This example sentence shows where each range starts. “This example has” is at position 0, everything inside of the <em> element is at position 1, “ and “ is at position 2, everything inside the <strong> element is at position 3, and “ text” is at position 4.

Suppose we want to highlight the text “cursive and strong” in the above sentence. In this case, the setStart method should be 1. You might think the setEnd method should be 3 , but this is not exactly correct!



If we set the start of the range at 1, the API starts to select it from the very beginning of the element, and if we set the ending range to 3, the selection will end at the beginning of the third element. So, to select all the text inside the strong element, the attribute range.setEnd for this example should be 4.

The setStart and setEnd methods receive two arguments: the DOM element we want to use and the position. Here’s how it will look in our code:

const paragraph = document.querySelector("p")

const exampleRange = new Range();
exampleRange.setStart(paragraph, 1);
exampleRange.setEnd(paragraph, 4);

Applying the highlight

Now that we have our desired range, it’s time to highlight it! For this, we need to create a new Highlight() constructor that will receive our range as an attribute:

const highlight = new Highlight(exampleRange)

Next, we need to call the CSS.highlight.set method. It receives two attributes: the highlight class we created in our stylesheet and the new highlight that we previously created. This is how it would look in our code:

CSS.highlights.set("example", highlight);

But, what if you need to clear the highlights you created?

Just call the CSS.highlights.clear() method and the highlights will be cleared with no problem.

Creating and highlighting more complex ranges

The technique we demonstrated earlier for creating a highlight range works well when we want to select a full word, but what happens when we need to select just part of a word? Let’s go back to our example, and this time let’s try to highlight only the letters “old tex”.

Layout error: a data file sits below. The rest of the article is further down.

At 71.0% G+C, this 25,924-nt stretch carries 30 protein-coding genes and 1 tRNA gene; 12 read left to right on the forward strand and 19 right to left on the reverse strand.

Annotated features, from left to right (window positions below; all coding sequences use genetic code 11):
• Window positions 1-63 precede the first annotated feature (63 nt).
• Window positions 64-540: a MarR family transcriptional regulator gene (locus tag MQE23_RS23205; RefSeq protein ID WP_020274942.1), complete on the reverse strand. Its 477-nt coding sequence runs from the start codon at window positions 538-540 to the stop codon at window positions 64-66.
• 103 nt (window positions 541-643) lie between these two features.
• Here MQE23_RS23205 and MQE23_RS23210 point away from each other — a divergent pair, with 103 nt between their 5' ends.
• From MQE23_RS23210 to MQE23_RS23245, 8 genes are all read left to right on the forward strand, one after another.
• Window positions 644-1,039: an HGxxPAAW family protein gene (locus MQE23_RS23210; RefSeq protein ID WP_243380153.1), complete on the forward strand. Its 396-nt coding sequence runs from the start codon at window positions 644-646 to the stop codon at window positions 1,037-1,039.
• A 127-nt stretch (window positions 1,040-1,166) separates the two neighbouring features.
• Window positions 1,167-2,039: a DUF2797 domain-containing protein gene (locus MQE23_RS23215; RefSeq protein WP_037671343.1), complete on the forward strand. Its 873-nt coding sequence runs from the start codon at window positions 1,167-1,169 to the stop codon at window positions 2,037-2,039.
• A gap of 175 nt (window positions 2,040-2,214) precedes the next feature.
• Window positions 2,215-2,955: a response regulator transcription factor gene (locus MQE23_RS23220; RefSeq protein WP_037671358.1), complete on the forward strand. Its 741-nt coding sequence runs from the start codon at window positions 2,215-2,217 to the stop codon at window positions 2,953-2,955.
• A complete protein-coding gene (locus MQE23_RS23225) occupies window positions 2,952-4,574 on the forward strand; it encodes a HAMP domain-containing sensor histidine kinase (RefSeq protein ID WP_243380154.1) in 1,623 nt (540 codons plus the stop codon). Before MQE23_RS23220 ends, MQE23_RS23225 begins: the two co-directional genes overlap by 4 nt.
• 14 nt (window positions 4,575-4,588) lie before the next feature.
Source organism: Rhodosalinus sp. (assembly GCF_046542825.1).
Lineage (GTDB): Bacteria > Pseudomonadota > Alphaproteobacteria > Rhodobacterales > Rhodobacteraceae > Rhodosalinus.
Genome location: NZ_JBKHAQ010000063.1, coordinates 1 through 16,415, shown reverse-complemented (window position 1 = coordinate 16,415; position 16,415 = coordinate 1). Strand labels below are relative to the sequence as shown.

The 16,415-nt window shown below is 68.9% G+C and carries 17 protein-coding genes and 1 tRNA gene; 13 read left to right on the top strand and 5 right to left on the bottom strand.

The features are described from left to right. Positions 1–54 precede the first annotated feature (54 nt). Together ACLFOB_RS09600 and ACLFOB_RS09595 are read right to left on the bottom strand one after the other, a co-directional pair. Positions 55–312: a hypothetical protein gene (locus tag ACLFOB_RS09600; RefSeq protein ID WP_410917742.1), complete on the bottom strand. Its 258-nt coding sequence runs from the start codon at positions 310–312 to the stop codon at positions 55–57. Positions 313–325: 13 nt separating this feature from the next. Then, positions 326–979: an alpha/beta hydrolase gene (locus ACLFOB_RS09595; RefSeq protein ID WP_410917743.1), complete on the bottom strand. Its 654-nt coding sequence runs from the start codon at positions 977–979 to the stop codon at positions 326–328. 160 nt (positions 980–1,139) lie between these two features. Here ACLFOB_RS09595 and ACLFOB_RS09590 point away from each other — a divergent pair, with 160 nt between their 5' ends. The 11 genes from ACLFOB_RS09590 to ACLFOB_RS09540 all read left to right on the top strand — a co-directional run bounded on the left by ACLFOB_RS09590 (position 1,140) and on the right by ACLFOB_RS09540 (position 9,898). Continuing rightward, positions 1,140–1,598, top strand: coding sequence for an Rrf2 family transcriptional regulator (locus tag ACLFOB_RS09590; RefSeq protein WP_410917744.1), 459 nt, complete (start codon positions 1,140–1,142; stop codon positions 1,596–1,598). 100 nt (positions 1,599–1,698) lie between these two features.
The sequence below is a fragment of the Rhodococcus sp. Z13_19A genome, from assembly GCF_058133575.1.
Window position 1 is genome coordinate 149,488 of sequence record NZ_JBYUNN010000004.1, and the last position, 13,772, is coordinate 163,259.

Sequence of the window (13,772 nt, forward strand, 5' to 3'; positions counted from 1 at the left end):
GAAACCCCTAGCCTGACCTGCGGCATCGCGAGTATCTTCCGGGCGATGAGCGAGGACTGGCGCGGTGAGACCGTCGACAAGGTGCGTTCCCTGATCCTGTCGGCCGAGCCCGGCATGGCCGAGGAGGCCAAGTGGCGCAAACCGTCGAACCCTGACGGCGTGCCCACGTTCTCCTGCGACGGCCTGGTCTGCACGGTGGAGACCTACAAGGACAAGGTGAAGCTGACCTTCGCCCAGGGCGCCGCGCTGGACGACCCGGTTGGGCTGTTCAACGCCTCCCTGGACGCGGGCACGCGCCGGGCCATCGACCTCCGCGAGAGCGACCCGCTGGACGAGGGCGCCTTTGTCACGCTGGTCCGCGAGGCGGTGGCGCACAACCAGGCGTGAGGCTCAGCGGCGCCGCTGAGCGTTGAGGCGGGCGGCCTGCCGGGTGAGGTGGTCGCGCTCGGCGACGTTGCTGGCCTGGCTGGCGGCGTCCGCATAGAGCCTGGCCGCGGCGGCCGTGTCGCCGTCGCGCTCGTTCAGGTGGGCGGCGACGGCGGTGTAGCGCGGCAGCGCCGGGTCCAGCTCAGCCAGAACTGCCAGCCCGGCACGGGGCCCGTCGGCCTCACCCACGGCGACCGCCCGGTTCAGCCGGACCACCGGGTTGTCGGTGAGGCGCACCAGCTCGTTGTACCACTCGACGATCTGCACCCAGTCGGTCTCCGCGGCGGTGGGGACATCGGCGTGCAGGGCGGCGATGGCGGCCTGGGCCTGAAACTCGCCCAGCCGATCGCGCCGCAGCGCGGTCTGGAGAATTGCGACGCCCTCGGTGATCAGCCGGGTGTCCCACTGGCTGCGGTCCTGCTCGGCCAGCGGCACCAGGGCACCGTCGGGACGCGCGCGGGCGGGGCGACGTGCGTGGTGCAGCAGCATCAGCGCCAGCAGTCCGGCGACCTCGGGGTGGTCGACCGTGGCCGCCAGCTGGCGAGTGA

First, let’s create our style for this highlight:

:root::highlight(partial) {
  background-color: goldenrod;
  color: black;
}

OK, now how do we avoid selecting the entire fragment?

My approach to this issue was to look closely at how this element (in this case, the whole p element) is made. First, I examined it in more detail with the console using console.dir() to check the list of properties. Then I looked at the childNodes property and this was the result:

Console.dir ChildNodes Property
console.dir of the p element. The property returns an array of the elements inside the paragraph. In this case, the second and fourth elements appear as their respective element tags and the others appear as text.

The text we want to highlight, “old tex”, is inside the strong element. To start our range with this text, we could use paragraph.childNodes[3], but that would select the whole element. So, how do we select just a part of the element?

As I mentioned previously, Range will select either an element node or a text node. In our case, we’ll need to check inside this element for something that returns a text node.

Let’s go back to our console.dir() because it has a property that we’ll be able to use: firstChild:

Console.dir FirstChild Property
console.dir of the strong element. The property in this element returns a text node that can be used in the constructor.

So now we have paragraph.childNodes[3]. firstChild will return our string as a Text prototype.

To set our starting position, we need to check where the “o” in “old” is located. In this example, it is the second character, so if we divide it as an array, the “o” would be position 1. So when we set the setStart method for our range it will be like this:

partialRange.setStart(paragraph.childNodes[3].firstChild, 1)

Great! Now, let’s set the end of this range.

The last characters that we want to highlight, “tex”, are located in the last element of our childNodes. As you’ll notice in the childNodes property’s list above, the last element has the type text, so accessing the firstChild’s property is not necessary.

Next, we need to check where to end our range; we’ll use the setEnd method, like so:

partialRange.setEnd(paragraph.childNodes[4], 4)

Now, all we have to do is create the highlight:

const partialHighlight = new Highlight(partialRange);